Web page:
What triggers GAAR:
- Legal ownership of an Indian company’s shares being held by a company in a treaty favorable jurisdiction (TFJ) and beneficial ownership vesting elsewhere.
- Interposition of a company in a TFJ without any substantive commercial substance in that jurisdiction.
- Buyback of shares by an Indian company from a shareholder in TFJ when Indian company has accumulated profits without declaring dividends.
- Assignment of a loan given to an Indian company borrowed from a bank situated in a non-treaty favorable jurisdiction to an assignee who then benefits from a nil withholding under a treaty.
- Controlling and executing a transaction in India but recording it in the books of a subsidiary situated in a tax exempt jurisdiction.
- Splitting a sale transaction into many to take the benefit of the exemption condition of the treaty.
- Diversion of production from a unit in non-eligible area to an eligible unit which does packaging to gain the benefits of tax-exempt unit.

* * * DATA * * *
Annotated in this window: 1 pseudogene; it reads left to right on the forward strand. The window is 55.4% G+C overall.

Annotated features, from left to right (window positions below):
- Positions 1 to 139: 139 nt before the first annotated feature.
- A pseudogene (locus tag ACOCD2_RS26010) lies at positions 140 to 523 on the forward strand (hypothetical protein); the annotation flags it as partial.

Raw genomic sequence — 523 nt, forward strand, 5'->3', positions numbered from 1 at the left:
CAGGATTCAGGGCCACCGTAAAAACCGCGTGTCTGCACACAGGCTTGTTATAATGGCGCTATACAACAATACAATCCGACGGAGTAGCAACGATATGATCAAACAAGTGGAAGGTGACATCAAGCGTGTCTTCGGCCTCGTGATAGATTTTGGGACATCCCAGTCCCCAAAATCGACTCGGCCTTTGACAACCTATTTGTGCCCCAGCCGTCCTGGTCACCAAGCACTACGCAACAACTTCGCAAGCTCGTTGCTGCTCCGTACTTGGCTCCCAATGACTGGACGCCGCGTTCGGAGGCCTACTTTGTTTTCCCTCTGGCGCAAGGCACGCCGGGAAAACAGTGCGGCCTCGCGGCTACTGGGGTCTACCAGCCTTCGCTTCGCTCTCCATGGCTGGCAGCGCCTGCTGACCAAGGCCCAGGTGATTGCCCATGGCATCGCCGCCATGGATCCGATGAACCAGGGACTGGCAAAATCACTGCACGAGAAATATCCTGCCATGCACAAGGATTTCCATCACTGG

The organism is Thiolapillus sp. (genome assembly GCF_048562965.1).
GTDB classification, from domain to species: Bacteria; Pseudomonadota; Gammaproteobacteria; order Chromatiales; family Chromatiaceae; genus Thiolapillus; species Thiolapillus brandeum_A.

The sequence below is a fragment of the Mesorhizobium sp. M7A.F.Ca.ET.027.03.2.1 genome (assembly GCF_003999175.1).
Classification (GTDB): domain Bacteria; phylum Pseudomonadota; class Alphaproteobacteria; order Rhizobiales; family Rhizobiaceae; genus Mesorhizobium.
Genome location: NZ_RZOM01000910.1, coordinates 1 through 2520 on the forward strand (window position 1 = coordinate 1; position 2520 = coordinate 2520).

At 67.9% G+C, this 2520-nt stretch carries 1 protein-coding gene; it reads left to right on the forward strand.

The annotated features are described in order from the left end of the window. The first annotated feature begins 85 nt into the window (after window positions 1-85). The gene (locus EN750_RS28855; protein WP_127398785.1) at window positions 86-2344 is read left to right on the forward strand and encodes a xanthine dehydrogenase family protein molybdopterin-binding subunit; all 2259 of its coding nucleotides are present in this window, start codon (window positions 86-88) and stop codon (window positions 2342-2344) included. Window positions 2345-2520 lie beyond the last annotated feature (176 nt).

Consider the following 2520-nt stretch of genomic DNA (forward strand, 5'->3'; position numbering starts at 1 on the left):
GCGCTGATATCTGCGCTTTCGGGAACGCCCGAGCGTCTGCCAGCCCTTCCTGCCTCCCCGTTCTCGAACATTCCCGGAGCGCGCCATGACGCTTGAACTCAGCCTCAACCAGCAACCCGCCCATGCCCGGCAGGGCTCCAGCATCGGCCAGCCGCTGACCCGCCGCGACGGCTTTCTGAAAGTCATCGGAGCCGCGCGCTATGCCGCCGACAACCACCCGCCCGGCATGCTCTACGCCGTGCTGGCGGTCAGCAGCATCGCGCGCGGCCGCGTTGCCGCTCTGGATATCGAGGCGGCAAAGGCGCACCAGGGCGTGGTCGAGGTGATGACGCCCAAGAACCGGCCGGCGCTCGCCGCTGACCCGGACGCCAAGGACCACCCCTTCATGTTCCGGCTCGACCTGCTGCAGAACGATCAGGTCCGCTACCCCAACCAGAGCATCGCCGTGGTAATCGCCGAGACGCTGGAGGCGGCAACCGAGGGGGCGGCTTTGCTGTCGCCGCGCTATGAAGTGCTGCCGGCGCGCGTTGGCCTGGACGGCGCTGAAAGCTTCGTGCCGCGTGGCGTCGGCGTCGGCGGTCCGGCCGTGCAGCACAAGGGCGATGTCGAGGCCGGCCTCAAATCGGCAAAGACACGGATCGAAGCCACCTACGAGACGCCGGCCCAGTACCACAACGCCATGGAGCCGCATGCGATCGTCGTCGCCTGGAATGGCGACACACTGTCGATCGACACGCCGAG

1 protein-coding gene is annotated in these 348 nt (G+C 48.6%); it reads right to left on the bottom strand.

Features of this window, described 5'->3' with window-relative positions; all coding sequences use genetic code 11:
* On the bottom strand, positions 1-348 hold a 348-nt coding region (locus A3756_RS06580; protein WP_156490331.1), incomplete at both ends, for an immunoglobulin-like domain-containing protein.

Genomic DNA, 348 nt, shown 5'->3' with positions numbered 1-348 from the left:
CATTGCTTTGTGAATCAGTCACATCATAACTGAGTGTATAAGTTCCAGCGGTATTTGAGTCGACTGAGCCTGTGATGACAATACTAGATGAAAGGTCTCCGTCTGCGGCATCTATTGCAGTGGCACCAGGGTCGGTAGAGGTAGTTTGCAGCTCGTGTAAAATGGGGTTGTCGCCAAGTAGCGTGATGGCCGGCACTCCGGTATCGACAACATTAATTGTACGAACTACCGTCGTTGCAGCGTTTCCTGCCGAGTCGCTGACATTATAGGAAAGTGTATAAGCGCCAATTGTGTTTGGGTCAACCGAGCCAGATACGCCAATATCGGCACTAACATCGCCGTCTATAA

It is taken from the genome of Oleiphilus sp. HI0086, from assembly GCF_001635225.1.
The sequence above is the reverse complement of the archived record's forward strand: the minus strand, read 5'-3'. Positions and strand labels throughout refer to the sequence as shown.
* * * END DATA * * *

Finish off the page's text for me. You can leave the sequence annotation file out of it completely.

- Circular leasing of an asset to gain tax benefit without change in economic substance.
- Transactions in shares between related parties which result into loss or parties coming together to adjust profit and loss between themselves.
- Remuneration to employee in the form of redemption premium on preference shares.
Furthermore, to provide relief to small taxpayers, the Committee has also recommended providing for a monetary threshold.
However, the illustrations in themselves do not appear to satisfactorily address the concerns of all taxpayers. It may be noted that the recommendations are not binding on the CBDT. More activity on this front is expected in the future until the GAAR guidelines are actually finalized.
The concessional capital gains tax rate of 10% on long term capital gains arising from the transfer of unlisted securities will apply to all nonresidents.
Withholding tax on interest on External Commercial Borrowings (ECBs)
Lower withholding rate of 5% proposed by Finance Bill 2012 has now been extended to all businesses. Furthermore, the lower rate would also apply on funds raised by way of issue of long term infrastructure bonds from a source outside India.